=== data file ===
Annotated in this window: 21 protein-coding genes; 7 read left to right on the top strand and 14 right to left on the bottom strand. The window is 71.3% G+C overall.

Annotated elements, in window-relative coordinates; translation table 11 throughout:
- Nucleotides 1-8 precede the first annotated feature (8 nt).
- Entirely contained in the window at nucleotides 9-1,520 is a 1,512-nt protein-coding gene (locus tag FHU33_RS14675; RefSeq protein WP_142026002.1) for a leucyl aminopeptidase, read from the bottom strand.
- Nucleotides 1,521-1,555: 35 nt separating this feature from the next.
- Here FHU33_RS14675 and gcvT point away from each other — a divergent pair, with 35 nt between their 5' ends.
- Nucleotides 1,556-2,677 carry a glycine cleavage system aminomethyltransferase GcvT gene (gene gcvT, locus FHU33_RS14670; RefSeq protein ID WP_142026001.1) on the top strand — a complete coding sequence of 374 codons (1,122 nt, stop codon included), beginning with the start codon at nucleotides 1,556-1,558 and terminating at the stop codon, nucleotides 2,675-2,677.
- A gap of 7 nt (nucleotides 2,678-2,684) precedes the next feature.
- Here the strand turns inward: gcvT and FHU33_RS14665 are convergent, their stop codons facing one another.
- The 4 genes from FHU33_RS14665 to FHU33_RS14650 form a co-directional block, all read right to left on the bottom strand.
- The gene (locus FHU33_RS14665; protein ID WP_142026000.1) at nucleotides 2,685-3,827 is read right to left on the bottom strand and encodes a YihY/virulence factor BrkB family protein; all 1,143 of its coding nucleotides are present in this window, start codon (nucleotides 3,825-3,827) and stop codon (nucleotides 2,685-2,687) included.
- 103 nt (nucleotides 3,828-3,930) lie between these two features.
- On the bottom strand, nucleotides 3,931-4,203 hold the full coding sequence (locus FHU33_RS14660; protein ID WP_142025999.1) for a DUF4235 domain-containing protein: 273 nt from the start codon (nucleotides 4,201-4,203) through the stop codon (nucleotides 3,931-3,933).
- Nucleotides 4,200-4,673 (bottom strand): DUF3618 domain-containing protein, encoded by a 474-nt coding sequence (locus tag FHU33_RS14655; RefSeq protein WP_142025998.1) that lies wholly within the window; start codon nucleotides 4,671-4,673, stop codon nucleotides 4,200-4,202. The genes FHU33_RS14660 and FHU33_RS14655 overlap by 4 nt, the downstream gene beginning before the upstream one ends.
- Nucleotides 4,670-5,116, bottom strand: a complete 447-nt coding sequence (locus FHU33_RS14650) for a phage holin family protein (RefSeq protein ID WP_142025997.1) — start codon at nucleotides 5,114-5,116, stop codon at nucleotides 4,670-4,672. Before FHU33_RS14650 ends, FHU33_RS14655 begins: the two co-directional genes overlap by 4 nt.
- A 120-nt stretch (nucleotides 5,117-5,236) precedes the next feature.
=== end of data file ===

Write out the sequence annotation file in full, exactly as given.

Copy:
Annotated in this window: 21 protein-coding genes; 7 read left to right on the top strand and 14 right to left on the bottom strand. The window is 71.3% G+C overall.

Annotated elements, in window-relative coordinates; translation table 11 throughout:
- Nucleotides 1-8 precede the first annotated feature (8 nt).
- Entirely contained in the window at nucleotides 9-1,520 is a 1,512-nt protein-coding gene (locus tag FHU33_RS14675; RefSeq protein WP_142026002.1) for a leucyl aminopeptidase, read from the bottom strand.
- Nucleotides 1,521-1,555: 35 nt separating this feature from the next.
- Here FHU33_RS14675 and gcvT point away from each other — a divergent pair, with 35 nt between their 5' ends.
- Nucleotides 1,556-2,677 carry a glycine cleavage system aminomethyltransferase GcvT gene (gene gcvT, locus FHU33_RS14670; RefSeq protein ID WP_142026001.1) on the top strand — a complete coding sequence of 374 codons (1,122 nt, stop codon included), beginning with the start codon at nucleotides 1,556-1,558 and terminating at the stop codon, nucleotides 2,675-2,677.
- A gap of 7 nt (nucleotides 2,678-2,684) precedes the next feature.
- Here the strand turns inward: gcvT and FHU33_RS14665 are convergent, their stop codons facing one another.
- The 4 genes from FHU33_RS14665 to FHU33_RS14650 form a co-directional block, all read right to left on the bottom strand.
- The gene (locus FHU33_RS14665; protein ID WP_142026000.1) at nucleotides 2,685-3,827 is read right to left on the bottom strand and encodes a YihY/virulence factor BrkB family protein; all 1,143 of its coding nucleotides are present in this window, start codon (nucleotides 3,825-3,827) and stop codon (nucleotides 2,685-2,687) included.
- 103 nt (nucleotides 3,828-3,930) lie between these two features.
- On the bottom strand, nucleotides 3,931-4,203 hold the full coding sequence (locus FHU33_RS14660; protein ID WP_142025999.1) for a DUF4235 domain-containing protein: 273 nt from the start codon (nucleotides 4,201-4,203) through the stop codon (nucleotides 3,931-3,933).
- Nucleotides 4,200-4,673 (bottom strand): DUF3618 domain-containing protein, encoded by a 474-nt coding sequence (locus tag FHU33_RS14655; RefSeq protein WP_142025998.1) that lies wholly within the window; start codon nucleotides 4,671-4,673, stop codon nucleotides 4,200-4,202. The genes FHU33_RS14660 and FHU33_RS14655 overlap by 4 nt, the downstream gene beginning before the upstream one ends.
- Nucleotides 4,670-5,116, bottom strand: a complete 447-nt coding sequence (locus FHU33_RS14650) for a phage holin family protein (RefSeq protein ID WP_142025997.1) — start codon at nucleotides 5,114-5,116, stop codon at nucleotides 4,670-4,672. Before FHU33_RS14650 ends, FHU33_RS14655 begins: the two co-directional genes overlap by 4 nt.
- A 120-nt stretch (nucleotides 5,117-5,236) precedes the next feature.